Hugo

What’s going for it: As always, the most nominated film of the year is always a good title to have when going for a victory in any category. It is also good to be a long time collaborator with film master Martin Scorsese. Editor, Thelma Schoonmaker and Scorsese go back about forty years. She is attached to every project he does and has won a total of three Oscars for editing. She is a well known name in the industry and the Academy obviously has strong support for not only Schoonmaker but the film itself. The film is definitely a departure from anything Scorsese has done, which means it was a departure for Schoonmaker. The film is also filled with numerous chase sequences and visual effects that must be considered when in the editing room

What’s against it: The film is more of a family film which, even with Scorsese’s name attached, is not a genre you want to be categorized when wanting to take home a prize like editing. Can anyone even think of a family film being nominated for editing? Also, Schoonmaker has been to the podium three times for her work and the voters may feel it’s time to let somebody else take it. The film also clocks in about two and a half hours. Now plenty of long films have won the editing prize before, but some critics may feel that the pacing was too slow, especially one being aimed at families.
 

Moneyball

What’s going for it: The film has played very strong this award season, showing up at just about every award’s circle. It has a best picture nomination on its side plus big time movie star, Brad Pitt.  It follows its lead character through present day and past events to tell a cohesive story not only about the character’s life, but baseball strategy. It’s a talky movie that is edited carefully to not make the scenes drag out. The movie has a good shot at being shut out, however, some voters may want to award the film something, which might be editing. This is editor, Christopher Tellefsen’s first Oscar nomination and he may be the surprise win Moneyball may be taking.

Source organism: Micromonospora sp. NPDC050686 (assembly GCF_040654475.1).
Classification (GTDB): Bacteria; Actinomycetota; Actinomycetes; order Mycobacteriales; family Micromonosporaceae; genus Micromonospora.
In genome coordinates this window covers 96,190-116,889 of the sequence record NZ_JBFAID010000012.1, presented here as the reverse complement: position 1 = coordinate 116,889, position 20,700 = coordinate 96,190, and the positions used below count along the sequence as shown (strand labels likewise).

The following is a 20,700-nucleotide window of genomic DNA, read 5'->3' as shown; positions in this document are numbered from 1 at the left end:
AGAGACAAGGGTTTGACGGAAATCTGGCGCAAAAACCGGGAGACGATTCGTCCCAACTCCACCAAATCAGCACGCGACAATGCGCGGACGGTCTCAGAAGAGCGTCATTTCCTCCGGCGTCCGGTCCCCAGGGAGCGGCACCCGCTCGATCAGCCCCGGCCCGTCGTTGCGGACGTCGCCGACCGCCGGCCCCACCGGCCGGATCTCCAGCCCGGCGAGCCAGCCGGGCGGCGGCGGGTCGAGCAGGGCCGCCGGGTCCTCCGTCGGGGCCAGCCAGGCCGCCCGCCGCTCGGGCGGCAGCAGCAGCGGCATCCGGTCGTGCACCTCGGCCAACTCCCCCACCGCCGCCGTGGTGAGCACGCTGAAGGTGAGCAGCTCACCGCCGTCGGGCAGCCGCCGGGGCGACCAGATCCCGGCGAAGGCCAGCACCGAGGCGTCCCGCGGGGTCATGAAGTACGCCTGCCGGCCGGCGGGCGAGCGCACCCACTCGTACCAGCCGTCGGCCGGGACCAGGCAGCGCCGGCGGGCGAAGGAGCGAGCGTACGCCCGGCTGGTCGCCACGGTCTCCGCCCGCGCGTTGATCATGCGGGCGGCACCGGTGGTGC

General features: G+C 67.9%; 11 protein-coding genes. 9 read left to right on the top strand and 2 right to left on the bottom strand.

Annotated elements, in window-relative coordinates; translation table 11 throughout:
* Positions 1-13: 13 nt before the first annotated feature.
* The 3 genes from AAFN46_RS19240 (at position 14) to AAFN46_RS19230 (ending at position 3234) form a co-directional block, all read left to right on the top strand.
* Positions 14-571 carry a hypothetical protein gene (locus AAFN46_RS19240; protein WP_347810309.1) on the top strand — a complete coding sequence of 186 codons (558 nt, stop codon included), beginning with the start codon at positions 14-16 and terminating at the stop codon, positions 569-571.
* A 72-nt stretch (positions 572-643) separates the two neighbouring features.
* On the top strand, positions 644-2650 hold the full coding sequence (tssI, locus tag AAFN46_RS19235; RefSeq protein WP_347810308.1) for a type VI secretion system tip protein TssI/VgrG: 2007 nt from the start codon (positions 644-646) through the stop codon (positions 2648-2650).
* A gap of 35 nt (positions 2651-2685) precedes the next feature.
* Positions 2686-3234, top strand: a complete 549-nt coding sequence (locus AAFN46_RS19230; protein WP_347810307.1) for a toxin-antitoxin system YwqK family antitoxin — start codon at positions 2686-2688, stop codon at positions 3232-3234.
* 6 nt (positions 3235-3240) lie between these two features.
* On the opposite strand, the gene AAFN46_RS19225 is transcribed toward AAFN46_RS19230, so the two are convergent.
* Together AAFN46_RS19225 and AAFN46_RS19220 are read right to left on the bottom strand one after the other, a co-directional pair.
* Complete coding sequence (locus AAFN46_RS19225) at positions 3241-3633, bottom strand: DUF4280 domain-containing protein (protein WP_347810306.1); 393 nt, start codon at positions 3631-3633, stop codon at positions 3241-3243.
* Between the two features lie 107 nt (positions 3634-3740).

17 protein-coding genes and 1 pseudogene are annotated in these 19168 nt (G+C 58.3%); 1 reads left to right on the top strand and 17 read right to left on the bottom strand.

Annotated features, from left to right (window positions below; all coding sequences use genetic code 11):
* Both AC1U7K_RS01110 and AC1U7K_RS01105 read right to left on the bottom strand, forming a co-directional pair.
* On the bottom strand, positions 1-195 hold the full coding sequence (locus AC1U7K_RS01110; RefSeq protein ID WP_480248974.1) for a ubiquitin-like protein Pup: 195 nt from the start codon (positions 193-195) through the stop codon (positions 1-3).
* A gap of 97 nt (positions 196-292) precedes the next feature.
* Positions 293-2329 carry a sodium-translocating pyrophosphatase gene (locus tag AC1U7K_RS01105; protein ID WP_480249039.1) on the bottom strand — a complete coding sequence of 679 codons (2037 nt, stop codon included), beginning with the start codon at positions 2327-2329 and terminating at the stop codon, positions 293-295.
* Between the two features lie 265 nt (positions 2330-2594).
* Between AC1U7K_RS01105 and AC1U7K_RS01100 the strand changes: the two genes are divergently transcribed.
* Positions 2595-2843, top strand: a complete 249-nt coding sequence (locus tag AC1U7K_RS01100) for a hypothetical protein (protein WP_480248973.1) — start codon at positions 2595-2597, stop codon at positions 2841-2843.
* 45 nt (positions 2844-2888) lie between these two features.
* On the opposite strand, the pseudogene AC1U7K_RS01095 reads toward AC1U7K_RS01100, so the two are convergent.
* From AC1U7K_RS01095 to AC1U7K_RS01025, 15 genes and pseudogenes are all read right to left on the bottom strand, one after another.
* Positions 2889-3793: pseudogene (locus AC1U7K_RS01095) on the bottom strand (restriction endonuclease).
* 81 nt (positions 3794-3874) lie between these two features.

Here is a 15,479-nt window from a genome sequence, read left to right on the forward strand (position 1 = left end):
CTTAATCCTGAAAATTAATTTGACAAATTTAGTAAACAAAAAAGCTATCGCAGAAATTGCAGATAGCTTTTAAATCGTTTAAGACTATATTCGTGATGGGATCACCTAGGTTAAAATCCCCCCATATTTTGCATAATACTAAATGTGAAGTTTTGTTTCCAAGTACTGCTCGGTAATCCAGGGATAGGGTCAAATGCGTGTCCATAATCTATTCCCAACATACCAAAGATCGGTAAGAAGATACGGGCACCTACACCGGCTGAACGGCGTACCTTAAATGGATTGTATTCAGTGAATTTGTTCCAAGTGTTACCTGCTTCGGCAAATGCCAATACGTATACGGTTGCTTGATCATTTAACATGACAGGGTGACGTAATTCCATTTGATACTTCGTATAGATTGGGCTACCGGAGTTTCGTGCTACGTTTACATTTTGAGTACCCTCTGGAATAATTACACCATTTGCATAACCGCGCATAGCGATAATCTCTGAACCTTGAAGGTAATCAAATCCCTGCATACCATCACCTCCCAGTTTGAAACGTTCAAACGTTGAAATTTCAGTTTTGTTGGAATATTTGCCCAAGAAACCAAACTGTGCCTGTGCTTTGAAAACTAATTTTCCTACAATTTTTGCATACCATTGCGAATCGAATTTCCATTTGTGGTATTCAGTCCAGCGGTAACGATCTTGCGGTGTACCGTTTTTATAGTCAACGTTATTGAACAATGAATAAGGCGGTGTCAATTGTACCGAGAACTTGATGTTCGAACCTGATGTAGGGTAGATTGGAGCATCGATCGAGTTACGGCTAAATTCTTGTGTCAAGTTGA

What’s against it: Moneyball seems to always be the bridesmaid but never the bride at these award shows. It keeps showing up, yet leaving with nothing. There are no high concept sequences or tricky scenes to stitch together. Other than a couple flashbacks, the film is presented pretty conventionally.  Moneyball’s situation is similar to The Descendants; it’s a well told movie with a big movie star but compared to some of the other nominees, the editing techniques are nothing to brag about. This one may just get lost in the shuffle.
 

What will win: Expect The Artist to continue to steamroll over all the other nominees. The voters won’t be able to resist this silent film’s silent editing techniques.

What could upset: As always, Hugo could take the prize since it’s nominated in just about every tech catagory. Don’t underestimate Shoonmaker, she very well could receive her fourth Oscar.
 

Road to the Oscars Series

January 27: Best Live Action Short – Kit Bowen

January 31: Best Animated Short – Savanna New

February 1: Best Documentary Short – Christa Youngpeter

February 2: Best Documentary – Dantzler Smith

February 3: Best Foreign Language Film – Steve Neumann

February 4: Best Visual Effects – Michael Benedict

February 5: Best Sound Editing – Michael Benedict

February 6: Best Sound Mixing – Joseph Doherty

February 7: Best Makeup – Katie Mae Peters

February 8: Best Costume Design – Jax Russo

February 9: Best Art Direction – Scott Youngbauer

February 10: Best Film Editing – Michael Benedict

February 11: Best Cinematography – Scott Youngbauer

February 12: Best Original Score – Adam Spunberg

February 13: Best Original Song – Adam Spunberg

February 14: Best Animated Feature Film – Steve Neumann

February 15: Best Adapted Screenplay – Jeremy Martin

February 16: Best Original Screenplay – Jeremy Martin

February 17: Best Supporting Actor – Joseph Doherty

February 18: Best Supporting Actress – Angela Stern

February 20: Best Actress – Andrew Payne

February 21: Best Actor – Kit Bowen

February 22: Best Director – Andrew Payne

February 23: Best Picture – Kit Bowen